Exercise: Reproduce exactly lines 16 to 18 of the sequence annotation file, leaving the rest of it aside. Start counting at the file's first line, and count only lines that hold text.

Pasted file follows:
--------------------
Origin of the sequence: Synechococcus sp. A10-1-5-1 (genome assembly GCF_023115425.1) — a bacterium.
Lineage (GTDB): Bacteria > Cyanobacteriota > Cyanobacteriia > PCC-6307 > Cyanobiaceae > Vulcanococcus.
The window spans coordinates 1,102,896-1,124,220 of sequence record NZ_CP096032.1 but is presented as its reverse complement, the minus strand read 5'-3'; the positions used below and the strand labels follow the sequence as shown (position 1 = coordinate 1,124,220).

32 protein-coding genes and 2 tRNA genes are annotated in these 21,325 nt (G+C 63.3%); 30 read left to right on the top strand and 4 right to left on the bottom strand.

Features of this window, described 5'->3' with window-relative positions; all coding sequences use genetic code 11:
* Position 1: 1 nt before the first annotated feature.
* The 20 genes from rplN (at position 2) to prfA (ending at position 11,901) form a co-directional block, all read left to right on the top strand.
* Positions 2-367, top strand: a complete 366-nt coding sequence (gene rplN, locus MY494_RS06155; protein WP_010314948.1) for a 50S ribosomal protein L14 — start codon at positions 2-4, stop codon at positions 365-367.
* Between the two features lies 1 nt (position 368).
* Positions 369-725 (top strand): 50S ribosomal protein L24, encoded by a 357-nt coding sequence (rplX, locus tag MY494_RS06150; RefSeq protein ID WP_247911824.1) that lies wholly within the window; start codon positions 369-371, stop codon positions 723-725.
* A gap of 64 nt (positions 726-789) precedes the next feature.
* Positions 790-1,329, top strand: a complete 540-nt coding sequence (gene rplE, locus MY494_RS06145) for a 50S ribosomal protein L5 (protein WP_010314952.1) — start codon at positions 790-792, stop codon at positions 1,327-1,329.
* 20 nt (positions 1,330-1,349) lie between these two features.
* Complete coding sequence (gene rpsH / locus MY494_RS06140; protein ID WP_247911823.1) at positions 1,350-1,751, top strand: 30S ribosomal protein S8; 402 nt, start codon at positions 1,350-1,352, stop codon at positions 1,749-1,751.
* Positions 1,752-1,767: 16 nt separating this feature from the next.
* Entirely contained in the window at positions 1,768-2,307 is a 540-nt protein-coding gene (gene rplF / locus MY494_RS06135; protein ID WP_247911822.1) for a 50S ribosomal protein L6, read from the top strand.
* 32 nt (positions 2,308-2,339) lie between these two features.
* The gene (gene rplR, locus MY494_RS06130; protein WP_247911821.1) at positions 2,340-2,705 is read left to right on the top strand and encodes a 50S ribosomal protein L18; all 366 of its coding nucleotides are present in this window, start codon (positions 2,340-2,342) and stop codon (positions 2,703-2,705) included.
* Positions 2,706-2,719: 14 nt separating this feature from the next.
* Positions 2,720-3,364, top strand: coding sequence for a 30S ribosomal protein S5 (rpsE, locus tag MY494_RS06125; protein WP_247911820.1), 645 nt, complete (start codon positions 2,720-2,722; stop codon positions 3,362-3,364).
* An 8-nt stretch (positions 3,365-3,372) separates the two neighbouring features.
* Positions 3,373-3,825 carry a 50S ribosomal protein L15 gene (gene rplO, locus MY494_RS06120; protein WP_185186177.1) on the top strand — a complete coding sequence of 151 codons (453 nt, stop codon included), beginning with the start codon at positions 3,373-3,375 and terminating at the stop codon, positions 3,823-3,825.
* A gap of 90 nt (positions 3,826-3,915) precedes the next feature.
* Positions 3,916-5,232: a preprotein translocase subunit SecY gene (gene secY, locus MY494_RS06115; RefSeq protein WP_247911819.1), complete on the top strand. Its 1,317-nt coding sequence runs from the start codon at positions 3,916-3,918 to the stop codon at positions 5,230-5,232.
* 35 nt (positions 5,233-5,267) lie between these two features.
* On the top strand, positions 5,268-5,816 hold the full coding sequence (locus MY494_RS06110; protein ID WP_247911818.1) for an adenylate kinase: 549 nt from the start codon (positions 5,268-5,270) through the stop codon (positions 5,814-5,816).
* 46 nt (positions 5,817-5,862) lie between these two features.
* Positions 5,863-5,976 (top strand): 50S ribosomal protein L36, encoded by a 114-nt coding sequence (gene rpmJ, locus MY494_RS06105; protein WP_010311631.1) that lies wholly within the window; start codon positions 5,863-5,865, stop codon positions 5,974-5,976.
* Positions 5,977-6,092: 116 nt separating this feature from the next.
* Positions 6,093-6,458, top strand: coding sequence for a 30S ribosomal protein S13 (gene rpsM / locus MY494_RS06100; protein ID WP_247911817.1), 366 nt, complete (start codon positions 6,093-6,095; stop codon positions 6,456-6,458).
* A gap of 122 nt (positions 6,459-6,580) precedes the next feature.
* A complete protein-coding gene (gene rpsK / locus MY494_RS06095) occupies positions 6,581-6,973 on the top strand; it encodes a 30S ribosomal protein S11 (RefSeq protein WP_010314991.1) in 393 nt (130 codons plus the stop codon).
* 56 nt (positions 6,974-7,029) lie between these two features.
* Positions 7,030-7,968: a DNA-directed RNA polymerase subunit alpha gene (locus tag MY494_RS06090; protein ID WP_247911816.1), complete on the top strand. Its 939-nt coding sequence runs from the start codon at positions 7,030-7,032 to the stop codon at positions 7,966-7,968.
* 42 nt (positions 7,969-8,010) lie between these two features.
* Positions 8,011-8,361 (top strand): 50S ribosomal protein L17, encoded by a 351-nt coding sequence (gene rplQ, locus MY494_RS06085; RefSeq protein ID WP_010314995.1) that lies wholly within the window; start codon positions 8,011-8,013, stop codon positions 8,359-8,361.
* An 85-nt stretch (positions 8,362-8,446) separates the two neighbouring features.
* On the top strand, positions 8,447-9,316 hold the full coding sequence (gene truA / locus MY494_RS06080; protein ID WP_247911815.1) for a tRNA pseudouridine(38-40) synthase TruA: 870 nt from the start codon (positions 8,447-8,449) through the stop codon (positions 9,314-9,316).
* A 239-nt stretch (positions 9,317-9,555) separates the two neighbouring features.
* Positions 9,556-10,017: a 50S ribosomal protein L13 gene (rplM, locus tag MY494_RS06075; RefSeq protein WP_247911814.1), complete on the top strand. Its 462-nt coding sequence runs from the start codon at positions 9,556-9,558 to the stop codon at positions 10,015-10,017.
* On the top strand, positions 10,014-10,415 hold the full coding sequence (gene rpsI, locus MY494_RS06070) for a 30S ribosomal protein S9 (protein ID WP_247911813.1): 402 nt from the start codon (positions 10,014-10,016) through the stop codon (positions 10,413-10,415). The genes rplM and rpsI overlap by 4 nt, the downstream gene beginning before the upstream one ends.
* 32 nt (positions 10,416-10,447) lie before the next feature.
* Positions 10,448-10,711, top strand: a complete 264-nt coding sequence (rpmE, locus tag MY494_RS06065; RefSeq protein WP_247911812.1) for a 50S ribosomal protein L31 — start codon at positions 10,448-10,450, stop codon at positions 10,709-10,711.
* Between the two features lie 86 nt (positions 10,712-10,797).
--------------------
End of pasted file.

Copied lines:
* Entirely contained in the window at positions 1,768-2,307 is a 540-nt protein-coding gene (gene rplF / locus MY494_RS06135; protein ID WP_247911822.1) for a 50S ribosomal protein L6, read from the top strand.
* 32 nt (positions 2,308-2,339) lie between these two features.
* The gene (gene rplR, locus MY494_RS06130; protein WP_247911821.1) at positions 2,340-2,705 is read left to right on the top strand and encodes a 50S ribosomal protein L18; all 366 of its coding nucleotides are present in this window, start codon (positions 2,340-2,342) and stop codon (positions 2,703-2,705) included.